In the second world war, country houses were requisitioned and turned into hospitals, schools and command headquarters. Eighty years on, a rather more eclectic selection of premises have been taken over in the push to vaccinate the UK’s most vulnerable people against Covid, including Blackpool’s Winter Gardens and the Manchester City and Plymouth Argyle football grounds.
In the North Yorkshire cathedral city of Ripon, it is the racecourse that has become a vaccination clinic. Six hundred patients a day are being vaccinated in enclosures created in the racecourse bar, a surreal experience for those used to sipping a pint of Theakston’s there, betting on horses rather than microbiology.
Sometimes people are emotional about being vaccinated against the disease that has imprisoned them in their homes for the best part of a year. But in Ripon this week the mood was of quiet gratitude and relief. Asked what he had missed in 2020, pig farmer Keith Hutchinson, 70, said, “Doing some graft.” He had a heart attack in the middle of the first lockdown and has had to stay at home recuperating.
“Not being able to work has been a real sore point. It is extremely boring when you can’t go anywhere or do anything,” he said, moaning that his wife “wouldn’t even let me push the hoover around”. He is looking forward to fettling his vintage tractor and driving it around the local lanes when lockdown lifts, and spending some cash to help local businesses. “We need to spend some of this brass we’ve saved,” he said.
Waiting the requisite 15 minutes after his jab before zooming off on his mobility scooter, John Granger, 73, had even more modest ambitions for post-Covid life. “I just want to get this bloody thing off,” he said, pulling on his mask. “Then I’d like to go to the shops and get a coffee.”
Ida Hainsworth, 71, wearing a gigantic fur hat, was visibly more excited than anyone else. Possibly because she is from South Africa and only moved to Yorkshire six months before the first lockdown with her local husband, 81-year-old George Lewis. Covid has denied her a chance to explore her new home. “We live so close to Fountains Abbey and I’ve still not seen it. I want to go to Wensleydale and Scarborough,” she said.
Some patients express their gratitude by bringing baked goods from Betty’s, the Harrogate teahouse famed for its Fat Rascal, a monster scone. Yorkshire Tea have ensured that no one goes thirsty. One amateur artist turned up clutching a cartoon showing two racehorses pursued by NHS workers brandishing syringes, with the caption: “And they are off!” The centre manager, Samantha Miles, was so tickled that she laminated eight copies, one for each vaccination booth.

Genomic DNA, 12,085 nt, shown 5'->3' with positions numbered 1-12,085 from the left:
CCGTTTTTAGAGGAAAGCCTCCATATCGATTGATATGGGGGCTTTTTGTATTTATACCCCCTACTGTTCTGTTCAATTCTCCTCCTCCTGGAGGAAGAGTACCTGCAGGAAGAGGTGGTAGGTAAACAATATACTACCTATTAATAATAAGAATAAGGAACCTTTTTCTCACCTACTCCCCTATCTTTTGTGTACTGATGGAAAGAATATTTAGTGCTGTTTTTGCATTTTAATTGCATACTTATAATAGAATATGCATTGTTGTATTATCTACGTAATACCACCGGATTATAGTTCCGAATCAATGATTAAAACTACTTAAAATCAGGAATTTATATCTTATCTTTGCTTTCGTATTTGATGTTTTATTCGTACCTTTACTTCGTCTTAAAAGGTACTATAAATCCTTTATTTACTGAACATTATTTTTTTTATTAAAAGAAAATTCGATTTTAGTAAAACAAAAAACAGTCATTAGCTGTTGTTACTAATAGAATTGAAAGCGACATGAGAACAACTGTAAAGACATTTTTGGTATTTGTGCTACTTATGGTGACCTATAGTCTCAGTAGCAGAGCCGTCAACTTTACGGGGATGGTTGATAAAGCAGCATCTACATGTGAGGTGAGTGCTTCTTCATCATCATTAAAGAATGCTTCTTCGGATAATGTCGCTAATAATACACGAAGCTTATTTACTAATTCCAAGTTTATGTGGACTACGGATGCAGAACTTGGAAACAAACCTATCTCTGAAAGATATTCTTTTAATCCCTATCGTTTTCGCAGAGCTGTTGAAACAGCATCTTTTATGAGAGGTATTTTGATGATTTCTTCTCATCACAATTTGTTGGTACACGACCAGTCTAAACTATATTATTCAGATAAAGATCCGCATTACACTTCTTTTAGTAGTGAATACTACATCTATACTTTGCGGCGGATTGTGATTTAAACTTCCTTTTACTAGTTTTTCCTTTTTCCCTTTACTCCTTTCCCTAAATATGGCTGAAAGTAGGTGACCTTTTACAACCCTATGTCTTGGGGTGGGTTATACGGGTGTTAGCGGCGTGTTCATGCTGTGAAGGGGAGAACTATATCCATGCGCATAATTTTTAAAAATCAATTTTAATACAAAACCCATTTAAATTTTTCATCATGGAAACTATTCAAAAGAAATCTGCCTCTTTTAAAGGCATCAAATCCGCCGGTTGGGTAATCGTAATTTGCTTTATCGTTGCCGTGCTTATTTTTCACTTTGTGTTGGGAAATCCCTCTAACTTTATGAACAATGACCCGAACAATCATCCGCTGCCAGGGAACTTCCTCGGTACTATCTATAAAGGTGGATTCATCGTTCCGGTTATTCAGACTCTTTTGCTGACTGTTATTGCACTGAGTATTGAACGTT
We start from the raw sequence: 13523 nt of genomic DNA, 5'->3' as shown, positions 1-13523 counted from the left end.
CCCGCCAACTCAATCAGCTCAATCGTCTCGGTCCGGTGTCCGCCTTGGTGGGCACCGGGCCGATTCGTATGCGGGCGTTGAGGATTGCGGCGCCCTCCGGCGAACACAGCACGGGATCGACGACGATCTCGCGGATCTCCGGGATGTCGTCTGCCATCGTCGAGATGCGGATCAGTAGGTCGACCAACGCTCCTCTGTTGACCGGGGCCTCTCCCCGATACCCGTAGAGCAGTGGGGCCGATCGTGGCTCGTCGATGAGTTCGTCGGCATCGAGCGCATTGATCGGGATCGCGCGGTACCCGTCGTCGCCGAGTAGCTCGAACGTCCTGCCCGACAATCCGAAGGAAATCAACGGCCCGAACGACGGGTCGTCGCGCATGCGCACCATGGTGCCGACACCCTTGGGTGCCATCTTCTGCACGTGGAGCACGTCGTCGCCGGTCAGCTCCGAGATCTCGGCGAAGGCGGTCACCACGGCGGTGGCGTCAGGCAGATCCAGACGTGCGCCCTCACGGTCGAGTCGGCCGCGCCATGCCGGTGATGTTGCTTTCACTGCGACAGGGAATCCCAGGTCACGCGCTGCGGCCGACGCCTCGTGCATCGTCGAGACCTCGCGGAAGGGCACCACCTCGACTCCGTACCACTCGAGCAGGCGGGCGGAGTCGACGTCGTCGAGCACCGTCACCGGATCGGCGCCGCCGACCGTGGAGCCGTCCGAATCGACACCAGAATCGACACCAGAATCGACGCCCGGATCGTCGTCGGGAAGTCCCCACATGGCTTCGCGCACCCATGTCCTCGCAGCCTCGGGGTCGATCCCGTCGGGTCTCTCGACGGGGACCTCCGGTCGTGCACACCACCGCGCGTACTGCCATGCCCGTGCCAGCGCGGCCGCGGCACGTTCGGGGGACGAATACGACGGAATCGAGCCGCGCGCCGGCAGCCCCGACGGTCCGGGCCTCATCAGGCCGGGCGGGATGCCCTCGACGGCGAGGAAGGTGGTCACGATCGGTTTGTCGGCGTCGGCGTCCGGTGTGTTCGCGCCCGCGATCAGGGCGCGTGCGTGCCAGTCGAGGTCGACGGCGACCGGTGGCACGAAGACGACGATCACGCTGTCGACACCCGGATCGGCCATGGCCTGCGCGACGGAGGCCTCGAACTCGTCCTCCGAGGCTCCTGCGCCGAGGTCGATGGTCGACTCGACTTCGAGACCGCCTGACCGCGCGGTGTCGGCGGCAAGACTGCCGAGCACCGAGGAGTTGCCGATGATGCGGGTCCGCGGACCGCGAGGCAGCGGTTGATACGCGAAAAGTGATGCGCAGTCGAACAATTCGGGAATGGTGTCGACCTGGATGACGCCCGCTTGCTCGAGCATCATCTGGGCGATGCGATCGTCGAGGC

Ernie Lofthouse, 93, is a well-known face around the track, famous locally for dishing out sweets instead of racing tips to those who ask his advice. A gamekeeper who only retired at 91, he had dressed smartly for his vaccination in tweed flat cap, jacket and gingham shirt. He joked with the volunteers that the whole process had been so painless, “I don’t believe you actually gave it to me”.
Like many vaccination centres around the country, the Ripon racehorse clinic is a triumph of local collaboration. Run by local GPs and nurses from 17 practices with around 160,000 patients scattered across North Yorkshire, it is marshalled by 26 local volunteers, coordinated by Harrogate & District Community Action. The fire service have also helped out, along with the local gritters, who have made a special effort to keep the driveway free of snow during the cold snap.
Dr Richard Fletcher, a Ripon GP and the clinical director of Ripon and Masham primary care network, said they were well on track to have invited all their over-70s for a jab by 15 February, with takeup very high. A local lad who took over his parents’ practice in 2015 – both of whom have come out of retirement to help vaccinate – he said it was a “huge honour and a privilege” to oversee the Ripon pop-up clinic. Nurse Karen Jones said she had barely slept before delivering her first vaccine, or the night afterwards. “It was so exciting and the patients were so grateful I barely came down,” she said.
Mo Marshall, a volunteer in a butterfly-patterned mask and hi-vis tabard, agreed. “It has been fabulous, and I am absolutely delighted to be part of it.”